“Coaches don’t get away as much as you might think because you’re coming in early to get ready for the season,” he said. “This year, we wanted to get our family together. My brother, his family and my family took my mom and dad and aunt and we went out to Italy for a couple weeks.”

Altogether? It amounted to 10 members of the Bednar clan roaming throughout Italy.

“It was absolutely wonderful. I don’t suppose we will ever do anything quite like that again,” Yvonne said. “It was an amazing trip. (Bednar’s brother Jason) did the planning and everything was just the best. It was small group tours of different places and it was just amazing. Of course, just to go there and see the Vatican and (St. Peter’s Basilica). We did a tour of Florence and that was also amazing.”

They did all this before the draft in Vancouver and the team’s development camp a week later.

Once all that along with free agency ended, the Bednar’s returned to South Carolina for the rest of the summer before going back to Denver.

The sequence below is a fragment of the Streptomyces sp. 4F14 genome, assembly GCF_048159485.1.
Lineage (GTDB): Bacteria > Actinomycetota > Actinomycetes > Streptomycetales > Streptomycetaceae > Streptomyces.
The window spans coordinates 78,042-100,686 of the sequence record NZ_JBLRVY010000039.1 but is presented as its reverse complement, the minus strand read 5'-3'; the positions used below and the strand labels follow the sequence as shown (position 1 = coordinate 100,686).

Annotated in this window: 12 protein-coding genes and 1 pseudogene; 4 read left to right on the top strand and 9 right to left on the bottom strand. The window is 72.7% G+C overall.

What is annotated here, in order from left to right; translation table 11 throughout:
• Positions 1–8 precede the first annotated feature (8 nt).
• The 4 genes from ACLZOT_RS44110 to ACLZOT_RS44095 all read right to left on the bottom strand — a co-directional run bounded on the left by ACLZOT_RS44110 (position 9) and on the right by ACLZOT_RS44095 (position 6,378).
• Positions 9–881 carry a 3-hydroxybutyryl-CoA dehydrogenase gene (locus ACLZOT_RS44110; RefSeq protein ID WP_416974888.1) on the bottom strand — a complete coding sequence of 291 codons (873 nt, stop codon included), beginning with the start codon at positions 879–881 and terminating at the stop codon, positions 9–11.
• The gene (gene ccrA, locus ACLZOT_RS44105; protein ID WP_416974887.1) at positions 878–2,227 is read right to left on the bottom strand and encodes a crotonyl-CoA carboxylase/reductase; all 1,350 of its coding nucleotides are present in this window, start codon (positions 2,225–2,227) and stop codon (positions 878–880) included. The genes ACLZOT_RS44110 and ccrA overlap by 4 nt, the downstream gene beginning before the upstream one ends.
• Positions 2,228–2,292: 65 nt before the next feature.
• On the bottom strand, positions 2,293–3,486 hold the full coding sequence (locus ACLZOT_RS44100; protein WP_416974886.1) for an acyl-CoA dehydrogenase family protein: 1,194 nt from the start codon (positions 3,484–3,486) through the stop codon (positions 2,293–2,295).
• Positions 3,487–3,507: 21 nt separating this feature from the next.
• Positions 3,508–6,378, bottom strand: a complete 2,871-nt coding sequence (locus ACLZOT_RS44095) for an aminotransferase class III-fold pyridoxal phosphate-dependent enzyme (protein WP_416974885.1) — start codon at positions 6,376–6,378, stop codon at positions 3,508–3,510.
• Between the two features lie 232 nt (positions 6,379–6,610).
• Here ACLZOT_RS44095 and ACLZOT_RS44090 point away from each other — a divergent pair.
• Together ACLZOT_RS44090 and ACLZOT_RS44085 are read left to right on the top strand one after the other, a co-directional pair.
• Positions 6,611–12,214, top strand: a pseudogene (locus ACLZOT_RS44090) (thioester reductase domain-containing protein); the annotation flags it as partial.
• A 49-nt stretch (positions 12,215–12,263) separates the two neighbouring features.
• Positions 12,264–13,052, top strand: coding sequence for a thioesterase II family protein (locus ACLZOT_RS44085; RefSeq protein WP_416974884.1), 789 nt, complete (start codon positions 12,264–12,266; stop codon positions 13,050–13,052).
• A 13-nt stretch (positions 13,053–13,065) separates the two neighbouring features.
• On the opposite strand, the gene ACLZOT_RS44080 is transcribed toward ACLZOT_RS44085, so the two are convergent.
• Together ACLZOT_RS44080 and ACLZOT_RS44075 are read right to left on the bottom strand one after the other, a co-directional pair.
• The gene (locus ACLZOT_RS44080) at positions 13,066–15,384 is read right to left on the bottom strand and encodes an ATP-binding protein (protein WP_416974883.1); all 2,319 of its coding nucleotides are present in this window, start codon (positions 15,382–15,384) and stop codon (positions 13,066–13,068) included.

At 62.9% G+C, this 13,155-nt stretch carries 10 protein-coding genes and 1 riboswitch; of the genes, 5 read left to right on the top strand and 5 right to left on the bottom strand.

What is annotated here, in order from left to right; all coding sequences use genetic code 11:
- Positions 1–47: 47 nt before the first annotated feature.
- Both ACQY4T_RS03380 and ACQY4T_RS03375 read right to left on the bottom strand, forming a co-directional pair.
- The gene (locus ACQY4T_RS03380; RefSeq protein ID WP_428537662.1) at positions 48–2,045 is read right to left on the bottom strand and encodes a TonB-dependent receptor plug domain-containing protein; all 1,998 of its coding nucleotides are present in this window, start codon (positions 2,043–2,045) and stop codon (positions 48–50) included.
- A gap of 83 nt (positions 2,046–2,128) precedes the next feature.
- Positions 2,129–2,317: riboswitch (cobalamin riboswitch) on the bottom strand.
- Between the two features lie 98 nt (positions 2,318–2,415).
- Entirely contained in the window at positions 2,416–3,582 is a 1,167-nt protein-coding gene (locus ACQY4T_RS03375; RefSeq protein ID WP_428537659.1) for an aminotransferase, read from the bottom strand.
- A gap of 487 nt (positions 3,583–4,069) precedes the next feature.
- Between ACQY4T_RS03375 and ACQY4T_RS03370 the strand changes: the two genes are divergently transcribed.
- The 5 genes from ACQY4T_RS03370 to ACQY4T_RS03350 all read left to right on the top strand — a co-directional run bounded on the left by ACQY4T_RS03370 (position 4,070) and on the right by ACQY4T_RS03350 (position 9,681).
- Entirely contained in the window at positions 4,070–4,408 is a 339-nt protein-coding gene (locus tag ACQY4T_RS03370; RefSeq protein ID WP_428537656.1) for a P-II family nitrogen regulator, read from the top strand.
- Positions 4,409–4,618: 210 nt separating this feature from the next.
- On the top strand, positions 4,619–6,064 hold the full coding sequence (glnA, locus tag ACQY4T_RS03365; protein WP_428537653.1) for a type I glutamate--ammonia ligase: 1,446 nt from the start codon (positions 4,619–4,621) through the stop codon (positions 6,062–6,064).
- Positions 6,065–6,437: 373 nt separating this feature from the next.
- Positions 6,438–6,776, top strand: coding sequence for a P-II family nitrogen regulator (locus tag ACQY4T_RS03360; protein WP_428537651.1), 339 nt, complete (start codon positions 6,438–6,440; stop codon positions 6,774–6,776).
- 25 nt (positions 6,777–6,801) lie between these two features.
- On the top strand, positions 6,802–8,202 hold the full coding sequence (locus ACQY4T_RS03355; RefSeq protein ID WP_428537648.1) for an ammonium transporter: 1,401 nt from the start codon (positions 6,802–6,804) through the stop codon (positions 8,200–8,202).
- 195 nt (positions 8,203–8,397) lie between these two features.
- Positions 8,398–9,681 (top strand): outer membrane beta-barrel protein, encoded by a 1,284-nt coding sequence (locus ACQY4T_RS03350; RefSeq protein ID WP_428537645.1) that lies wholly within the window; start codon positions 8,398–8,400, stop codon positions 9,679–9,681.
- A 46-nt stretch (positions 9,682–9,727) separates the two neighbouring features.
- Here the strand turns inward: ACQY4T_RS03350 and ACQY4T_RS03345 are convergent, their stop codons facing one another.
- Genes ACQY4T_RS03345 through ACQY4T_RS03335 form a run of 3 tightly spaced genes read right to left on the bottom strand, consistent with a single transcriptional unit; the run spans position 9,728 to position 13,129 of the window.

“Life has been good,” Bednar said. “It is such a privilege to be able to coach the best players in the world and coach at the highest level in the National Hockey League. It takes a lot of work and commitment but it’s something I really enjoy. It’s a blessing to be able to continue to do this.”

And then there’s what Yvonne had to say about watching her son and his family reach this stage in their lives.

“It’s just … to see his dream being fulfilled. … It’s amazing,” Yvonne said as her voice started to tremble and she began tearing up. “He decided a long time ago he was going to be an NHL coach. It’s just been an unreal journey for him and for us to see that happen. It is a lot of work on his part and a lot of sacrifice on his part and on his family. It’s worked out. He just seems to have the talent and the ability to get along with his players and coaches. It’s just meant to be.”